Wendy Romagnuolo, middle, and her twin 11-year-old sons Michael, left, and Joseph have been members of Staten Island Little League in Dongan Hills, N.Y. for several years. Maria has been team mom for Michael and Joseph’s team. What makes Little League so special to the Romangnuolo family is what it has taken for Michael to gain the ability to enjoy the Little League experience. Born in November 1998 with Amniotic Band Syndrome (ABS), Michael has only four fingers on his right hand, which were re-constructed through surgery, half of a left foot with no toes, and his left leg is shorter than his right leg. He has endured several limb-stretching surgeries which limited is ability to play Little League. With the support of his family and league, Michael has stayed involved and this year enjoyed the opportunity to play. According to his mom, “He’s a miracle boy, but when he’s out there, he shows he’s no different than anyone else.”

“Michael and Joseph are die-hard baseball fans and we are so thankful for Little League allowing Michael to play with his disability,” Maria said. “Joseph is a pitcher and shortstop, and Michael plays the outfield, but there is no competition there, because they know together they can succeed.

“Our family always wanted to make sure Michael was no different than anyone else,” Maria, who made the decision to sign Michael up for Tee Ball six years ago, said. “If it wasn’t for Little League, I don’t know where Michael would be with his disability. He enjoys playing … being a part of the team brings out his true colors.”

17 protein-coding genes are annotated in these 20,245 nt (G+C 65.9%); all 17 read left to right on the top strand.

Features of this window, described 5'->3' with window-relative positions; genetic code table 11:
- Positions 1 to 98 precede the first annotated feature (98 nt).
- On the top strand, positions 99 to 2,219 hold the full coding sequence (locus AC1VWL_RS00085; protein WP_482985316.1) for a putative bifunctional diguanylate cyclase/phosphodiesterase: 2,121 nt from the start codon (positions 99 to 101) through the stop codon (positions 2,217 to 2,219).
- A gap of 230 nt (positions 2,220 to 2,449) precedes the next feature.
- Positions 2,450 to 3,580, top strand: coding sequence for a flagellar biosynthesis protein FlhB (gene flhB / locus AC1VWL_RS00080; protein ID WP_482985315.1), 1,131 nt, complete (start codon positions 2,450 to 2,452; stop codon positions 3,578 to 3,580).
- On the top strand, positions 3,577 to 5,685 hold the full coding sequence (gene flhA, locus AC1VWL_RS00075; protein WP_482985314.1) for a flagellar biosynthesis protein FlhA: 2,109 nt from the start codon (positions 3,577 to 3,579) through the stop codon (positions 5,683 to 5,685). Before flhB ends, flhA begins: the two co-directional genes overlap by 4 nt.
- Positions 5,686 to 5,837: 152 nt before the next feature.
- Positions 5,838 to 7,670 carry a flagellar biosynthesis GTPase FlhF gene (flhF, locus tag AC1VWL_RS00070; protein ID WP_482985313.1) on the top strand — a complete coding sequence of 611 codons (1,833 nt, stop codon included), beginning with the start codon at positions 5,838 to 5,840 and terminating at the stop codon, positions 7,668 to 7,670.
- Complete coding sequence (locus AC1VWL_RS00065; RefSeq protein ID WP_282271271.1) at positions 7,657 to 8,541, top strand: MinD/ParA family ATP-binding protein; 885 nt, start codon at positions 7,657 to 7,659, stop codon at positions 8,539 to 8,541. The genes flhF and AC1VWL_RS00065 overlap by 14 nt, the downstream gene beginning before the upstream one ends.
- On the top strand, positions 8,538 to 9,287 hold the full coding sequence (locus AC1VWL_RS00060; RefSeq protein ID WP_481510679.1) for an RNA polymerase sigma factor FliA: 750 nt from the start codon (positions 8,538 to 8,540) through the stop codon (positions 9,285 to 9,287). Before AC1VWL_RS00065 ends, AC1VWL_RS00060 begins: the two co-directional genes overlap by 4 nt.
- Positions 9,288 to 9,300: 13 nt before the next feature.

The Staten Island Little League Board of Directors worked with Maria and Michael’s birth mom, Wendy Romagnuolo, to allow him to play.

Following his latest surgery, Michael was fitted with special baseball shoes that would allow him to run and play in the field. According to Maria, the league made the decision that if he could run the bases he could play in regular season games.

“When it comes to hitting the ball, he can hold the bat and hit the ball so hard,” Maria said. “He is a good hitter. It’s amazing.”

This past season, Michael tried his hand at pitching and even was considered for the Staten Island Little League All-Star Team. His brother made the tournament team and even though Michael was not selected he and his family were at each game to support him.

More surgeries lie ahead. Each leg-lengthening surgery is intended to stretch Michael’s left leg an additional four inches. The procedure involves breaking Michael’s leg and re-setting it using pins and rods.

“Playing Little League is Michael’s passion and he loves baseball,” Maria said. “He’s a miracle boy, but when he’s out there, he shows he’s no different than anyone else. His teammates root for Michael. As a parent, I see it as an amazing thing, because the more they accept him the more comfortable he feels.”

Michael and his brother have one more season at the Little League level and both are looking forward to the 2011 season. Future consultation with his physician Dr.Barbara Minkowitz, who has been Michael’s Pediatric Orthopedic Surgeon since birth, will decide when his next surgery will take place. To date, she has reconstructed his leg and given him his length.

Regardless of what lies ahead for Michael and the Romagnuolos, Maria is thankful for the opportunity that Little League afforded him.

“Our thanks to the Staten Island Little League, Coach Kevin Galyas, Coach Max Pena, and all the rest of the coaches who have given Michael a chance to play,” Maria said. “Our league letting Michael play sends a message to both my boys that it’s OK to be a little different.”